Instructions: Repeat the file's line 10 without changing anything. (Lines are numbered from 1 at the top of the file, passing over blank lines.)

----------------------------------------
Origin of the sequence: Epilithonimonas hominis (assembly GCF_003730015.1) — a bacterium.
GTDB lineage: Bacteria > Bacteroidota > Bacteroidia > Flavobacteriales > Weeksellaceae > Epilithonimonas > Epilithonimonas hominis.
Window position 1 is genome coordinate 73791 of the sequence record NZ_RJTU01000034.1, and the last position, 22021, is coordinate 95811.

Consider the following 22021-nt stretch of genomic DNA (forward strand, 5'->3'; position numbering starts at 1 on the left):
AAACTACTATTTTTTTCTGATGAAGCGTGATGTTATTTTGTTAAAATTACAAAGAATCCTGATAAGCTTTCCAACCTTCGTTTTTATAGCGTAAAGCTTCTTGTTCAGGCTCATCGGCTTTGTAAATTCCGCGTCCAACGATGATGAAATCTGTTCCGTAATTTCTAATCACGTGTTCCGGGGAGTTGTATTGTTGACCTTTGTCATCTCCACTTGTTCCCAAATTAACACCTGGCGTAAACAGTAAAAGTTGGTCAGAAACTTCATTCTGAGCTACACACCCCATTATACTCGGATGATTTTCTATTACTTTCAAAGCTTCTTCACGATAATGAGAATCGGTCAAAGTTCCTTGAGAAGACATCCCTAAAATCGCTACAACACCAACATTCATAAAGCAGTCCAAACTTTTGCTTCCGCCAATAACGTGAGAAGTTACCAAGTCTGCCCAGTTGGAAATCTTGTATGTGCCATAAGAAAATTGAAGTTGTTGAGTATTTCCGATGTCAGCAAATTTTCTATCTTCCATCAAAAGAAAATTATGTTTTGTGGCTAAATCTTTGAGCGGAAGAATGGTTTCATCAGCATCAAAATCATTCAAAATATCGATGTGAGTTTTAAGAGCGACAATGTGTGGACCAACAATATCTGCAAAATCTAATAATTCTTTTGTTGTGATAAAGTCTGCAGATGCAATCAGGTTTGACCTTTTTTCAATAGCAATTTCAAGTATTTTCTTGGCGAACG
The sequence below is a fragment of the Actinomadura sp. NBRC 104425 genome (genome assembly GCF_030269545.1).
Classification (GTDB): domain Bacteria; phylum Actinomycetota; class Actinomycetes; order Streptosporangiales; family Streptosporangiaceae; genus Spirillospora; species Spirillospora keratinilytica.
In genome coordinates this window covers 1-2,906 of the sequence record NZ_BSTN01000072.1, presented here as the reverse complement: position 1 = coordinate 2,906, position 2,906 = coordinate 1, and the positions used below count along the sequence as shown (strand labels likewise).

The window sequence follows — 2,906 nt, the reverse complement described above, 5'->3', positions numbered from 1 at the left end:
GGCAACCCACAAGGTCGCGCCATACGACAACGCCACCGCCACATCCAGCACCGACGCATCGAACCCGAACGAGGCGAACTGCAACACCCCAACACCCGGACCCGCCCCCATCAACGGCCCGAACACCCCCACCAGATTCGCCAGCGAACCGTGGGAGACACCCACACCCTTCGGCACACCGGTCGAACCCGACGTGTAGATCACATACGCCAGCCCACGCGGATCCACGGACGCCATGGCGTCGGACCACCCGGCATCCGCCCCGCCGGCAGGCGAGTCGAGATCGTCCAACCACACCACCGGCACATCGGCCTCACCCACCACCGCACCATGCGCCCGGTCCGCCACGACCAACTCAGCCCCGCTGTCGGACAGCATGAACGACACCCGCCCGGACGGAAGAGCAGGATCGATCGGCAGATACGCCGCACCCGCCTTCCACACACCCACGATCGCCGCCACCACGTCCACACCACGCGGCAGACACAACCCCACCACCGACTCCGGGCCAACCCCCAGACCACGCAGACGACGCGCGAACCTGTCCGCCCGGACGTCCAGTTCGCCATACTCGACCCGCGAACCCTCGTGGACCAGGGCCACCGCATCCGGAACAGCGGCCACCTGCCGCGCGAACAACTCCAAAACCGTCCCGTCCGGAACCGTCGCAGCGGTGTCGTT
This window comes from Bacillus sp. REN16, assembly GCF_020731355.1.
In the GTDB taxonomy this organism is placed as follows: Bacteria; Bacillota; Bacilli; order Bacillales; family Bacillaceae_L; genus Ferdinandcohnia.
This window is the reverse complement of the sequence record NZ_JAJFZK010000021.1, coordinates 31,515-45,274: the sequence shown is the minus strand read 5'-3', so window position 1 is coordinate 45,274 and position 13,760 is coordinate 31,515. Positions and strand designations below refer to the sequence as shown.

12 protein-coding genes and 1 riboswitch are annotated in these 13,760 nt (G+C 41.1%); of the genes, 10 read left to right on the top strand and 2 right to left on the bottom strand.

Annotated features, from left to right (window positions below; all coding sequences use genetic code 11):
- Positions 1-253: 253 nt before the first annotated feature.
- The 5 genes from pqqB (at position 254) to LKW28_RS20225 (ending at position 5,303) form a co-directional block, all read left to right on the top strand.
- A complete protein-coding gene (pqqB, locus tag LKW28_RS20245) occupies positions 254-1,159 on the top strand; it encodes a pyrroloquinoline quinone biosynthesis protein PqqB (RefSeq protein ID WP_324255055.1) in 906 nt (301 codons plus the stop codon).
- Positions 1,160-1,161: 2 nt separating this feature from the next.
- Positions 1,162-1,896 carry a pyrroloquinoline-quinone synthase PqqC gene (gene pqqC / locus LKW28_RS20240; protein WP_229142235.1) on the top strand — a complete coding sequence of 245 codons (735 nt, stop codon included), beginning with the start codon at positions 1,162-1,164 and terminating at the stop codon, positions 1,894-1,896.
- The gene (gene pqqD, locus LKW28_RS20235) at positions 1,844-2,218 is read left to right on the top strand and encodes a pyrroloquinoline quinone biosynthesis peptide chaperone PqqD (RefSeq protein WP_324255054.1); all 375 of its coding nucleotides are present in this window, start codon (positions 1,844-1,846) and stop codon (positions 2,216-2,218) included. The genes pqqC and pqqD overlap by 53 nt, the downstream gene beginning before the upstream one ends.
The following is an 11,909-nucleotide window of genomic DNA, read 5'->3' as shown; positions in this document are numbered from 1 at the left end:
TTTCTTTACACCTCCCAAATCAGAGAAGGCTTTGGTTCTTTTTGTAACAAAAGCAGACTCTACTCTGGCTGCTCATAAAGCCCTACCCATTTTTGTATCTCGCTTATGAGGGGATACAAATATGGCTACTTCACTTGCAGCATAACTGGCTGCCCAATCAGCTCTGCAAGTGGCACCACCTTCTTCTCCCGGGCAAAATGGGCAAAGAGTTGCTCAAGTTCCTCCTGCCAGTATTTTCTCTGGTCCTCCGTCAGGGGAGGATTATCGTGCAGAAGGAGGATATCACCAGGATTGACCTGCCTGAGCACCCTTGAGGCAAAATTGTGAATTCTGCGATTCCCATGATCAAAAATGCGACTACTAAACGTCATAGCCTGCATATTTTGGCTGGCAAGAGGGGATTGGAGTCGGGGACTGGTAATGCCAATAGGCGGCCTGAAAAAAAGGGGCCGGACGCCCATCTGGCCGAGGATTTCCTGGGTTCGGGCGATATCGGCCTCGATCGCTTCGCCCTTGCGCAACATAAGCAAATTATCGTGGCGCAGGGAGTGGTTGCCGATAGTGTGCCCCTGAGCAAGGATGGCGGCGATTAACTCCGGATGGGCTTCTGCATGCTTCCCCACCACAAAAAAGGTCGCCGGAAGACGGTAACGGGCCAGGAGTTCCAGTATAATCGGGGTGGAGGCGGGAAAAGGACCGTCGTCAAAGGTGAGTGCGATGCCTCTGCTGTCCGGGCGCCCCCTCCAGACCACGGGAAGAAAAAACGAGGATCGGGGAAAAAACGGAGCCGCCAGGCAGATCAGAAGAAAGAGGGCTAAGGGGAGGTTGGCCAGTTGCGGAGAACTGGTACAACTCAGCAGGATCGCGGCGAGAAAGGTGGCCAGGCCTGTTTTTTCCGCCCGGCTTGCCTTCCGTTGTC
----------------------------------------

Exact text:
GGCAACCCACAAGGTCGCGCCATACGACAACGCCACCGCCACATCCAGCACCGACGCATCGAACCCGAACGAGGCGAACTGCAACACCCCAACACCCGGACCCGCCCCCATCAACGGCCCGAACACCCCCACCAGATTCGCCAGCGAACCGTGGGAGACACCCACACCCTTCGGCACACCGGTCGAACCCGACGTGTAGATCACATACGCCAGCCCACGCGGATCCACGGACGCCATGGCGTCGGACCACCCGGCATCCGCCCCGCCGGCAGGCGAGTCGAGATCGTCCAACCACACCACCGGCACATCGGCCTCACCCACCACCGCACCATGCGCCCGGTCCGCCACGACCAACTCAGCCCCGCTGTCGGACAGCATGAACGACACCCGCCCGGACGGAAGAGCAGGATCGATCGGCAGATACGCCGCACCCGCCTTCCACACACCCACGATCGCCGCCACCACGTCCACACCACGCGGCAGACACAACCCCACCACCGACTCCGGGCCAACCCCCAGACCACGCAGACGACGCGCGAACCTGTCCGCCCGGACGTCCAGTTCGCCATACTCGACCCGCGAACCCTCGTGGACCAGGGCCACCGCATCCGGAACAGCGGCCACCTGCCGCGCGAACAACTCCAAAACCGTCCCGTCCGGAACCGTCGCAGCGGTGTCGTT